Tolls sought for Route 15 in Md. to help pay for road work

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Local,Maryland,Transportation,Liz Essley

A Maryland lawmaker wants to start charging a toll on traffic-clogged Route 15 in Frederick County to help fund improvements to the road -- an option that is becoming increasingly popular among Washington-area officials short on transportation funding.

Maryland Sen. Ron Young, D-Frederick, introduced legislation that would place a toll on the highway near the Maryland-Pennsylvania border. The toll would pay for widening the road through Frederick, as well as for building interchanges, bridges and underpasses.

Experts say tolls, though unpopular with drivers, are a logical alternative in states that are having trouble raising all the money they need to build and maintain roads. Lawmakers in Virginia and Maryland are already considering several proposals to raise gas taxes to raise the additional money they need.

"We had to adapt to the reality that it's either this or nothing," said AAA Mid-Atlantic spokesman John Townsend. The car club first opposed state plans to impose a toll on the new Beltway Express Lanes in Virginia, but then endorsed it. "We're dealing with political reality. It's the quickest way to get a project done."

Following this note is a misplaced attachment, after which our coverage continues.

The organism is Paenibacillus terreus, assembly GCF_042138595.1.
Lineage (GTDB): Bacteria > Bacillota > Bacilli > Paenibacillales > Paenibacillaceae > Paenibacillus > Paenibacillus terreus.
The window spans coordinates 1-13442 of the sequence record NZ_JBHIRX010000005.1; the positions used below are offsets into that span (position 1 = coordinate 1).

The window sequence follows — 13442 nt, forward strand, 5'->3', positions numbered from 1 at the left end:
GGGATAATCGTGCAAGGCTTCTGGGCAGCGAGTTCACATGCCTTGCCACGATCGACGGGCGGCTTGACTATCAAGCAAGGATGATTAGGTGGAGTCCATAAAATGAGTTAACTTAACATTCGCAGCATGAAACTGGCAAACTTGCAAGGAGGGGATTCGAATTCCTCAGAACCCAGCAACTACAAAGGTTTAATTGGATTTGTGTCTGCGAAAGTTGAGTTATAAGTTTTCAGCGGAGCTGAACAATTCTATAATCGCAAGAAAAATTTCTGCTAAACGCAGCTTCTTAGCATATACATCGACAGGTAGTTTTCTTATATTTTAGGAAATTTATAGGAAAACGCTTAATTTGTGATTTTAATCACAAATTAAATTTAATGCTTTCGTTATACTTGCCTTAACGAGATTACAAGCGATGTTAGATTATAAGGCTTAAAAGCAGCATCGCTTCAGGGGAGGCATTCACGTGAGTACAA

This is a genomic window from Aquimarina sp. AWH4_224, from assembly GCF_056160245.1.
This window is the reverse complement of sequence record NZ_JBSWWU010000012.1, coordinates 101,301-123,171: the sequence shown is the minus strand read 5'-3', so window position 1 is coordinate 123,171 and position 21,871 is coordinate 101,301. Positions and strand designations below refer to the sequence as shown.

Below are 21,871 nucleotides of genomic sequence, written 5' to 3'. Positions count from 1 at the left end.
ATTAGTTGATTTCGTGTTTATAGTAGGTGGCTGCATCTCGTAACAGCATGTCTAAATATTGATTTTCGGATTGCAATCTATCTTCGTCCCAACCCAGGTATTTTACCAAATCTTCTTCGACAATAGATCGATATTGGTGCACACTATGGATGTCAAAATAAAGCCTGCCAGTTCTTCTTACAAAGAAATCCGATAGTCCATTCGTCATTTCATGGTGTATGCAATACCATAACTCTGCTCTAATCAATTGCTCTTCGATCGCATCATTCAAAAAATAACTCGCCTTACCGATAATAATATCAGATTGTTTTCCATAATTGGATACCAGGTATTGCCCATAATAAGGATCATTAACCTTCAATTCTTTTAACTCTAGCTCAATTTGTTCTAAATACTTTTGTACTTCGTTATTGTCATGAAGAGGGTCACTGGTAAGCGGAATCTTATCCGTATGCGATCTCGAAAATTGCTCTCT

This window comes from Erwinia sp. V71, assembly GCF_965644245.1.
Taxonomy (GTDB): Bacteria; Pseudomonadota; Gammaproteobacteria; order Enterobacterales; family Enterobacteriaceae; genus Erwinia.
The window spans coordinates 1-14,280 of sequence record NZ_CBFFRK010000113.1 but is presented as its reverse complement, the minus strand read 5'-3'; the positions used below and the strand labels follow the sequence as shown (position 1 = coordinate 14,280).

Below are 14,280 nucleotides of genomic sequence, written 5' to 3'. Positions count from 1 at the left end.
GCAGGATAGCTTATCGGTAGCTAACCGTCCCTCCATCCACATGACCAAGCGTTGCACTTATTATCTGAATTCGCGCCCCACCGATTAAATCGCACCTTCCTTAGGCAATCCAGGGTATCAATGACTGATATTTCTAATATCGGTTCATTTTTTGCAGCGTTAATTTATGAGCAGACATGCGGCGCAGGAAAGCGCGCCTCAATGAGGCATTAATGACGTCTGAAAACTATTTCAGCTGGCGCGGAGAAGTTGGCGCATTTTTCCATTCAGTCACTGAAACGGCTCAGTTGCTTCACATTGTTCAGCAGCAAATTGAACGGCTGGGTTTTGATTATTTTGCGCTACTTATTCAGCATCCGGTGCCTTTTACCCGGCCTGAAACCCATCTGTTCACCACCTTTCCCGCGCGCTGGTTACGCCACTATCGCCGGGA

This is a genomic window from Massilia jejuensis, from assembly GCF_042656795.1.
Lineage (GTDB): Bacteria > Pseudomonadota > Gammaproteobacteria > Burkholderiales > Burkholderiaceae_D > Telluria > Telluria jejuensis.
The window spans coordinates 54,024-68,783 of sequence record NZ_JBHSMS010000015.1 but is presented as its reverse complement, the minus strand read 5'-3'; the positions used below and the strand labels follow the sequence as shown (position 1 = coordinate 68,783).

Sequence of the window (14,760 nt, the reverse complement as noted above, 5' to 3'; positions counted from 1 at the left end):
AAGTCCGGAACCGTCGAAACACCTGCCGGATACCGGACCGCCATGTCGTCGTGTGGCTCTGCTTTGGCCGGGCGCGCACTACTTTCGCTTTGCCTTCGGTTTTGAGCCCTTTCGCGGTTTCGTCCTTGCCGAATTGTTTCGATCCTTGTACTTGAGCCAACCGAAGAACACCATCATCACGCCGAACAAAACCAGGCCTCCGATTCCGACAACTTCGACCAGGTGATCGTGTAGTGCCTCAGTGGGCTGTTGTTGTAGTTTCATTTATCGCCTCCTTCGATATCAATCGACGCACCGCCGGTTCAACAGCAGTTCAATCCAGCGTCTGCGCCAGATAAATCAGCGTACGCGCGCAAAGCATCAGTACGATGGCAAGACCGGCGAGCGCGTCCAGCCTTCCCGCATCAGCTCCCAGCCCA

Experts agree that tolls may become far more common in the future as governments look for new ways to pay for road construction or manage congestion -- as they did with the new Intercounty Connector in Maryland and the Beltway Express Lanes in Virginia.

"I think it's actually a positive," said Ron Kirby, a transportation planner for the Metropolitan Washington Council of Governments. "This is, in a way, probably what we should have done in the first place. Building freeway lanes in a growing area like this without pricing them is eventually going to lead to congestion you can't manage."

Virginia officials, already planning to impose tolls on express lanes on Interstate 95 just south of the Beltway, also may reinstate them along I-95 between Richmond and Petersburg --a move widely opposed by business groups and residents. The southern stretch of I-95 had tolls until 1992.

"They're getting a lot of pushback on that," Kirby said. "It's very tough to go back with tolls after you've taken them off."

lessley@washingtonexaminer.com

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Liz Essley

Staff Writer - Transportation
The Washington Examiner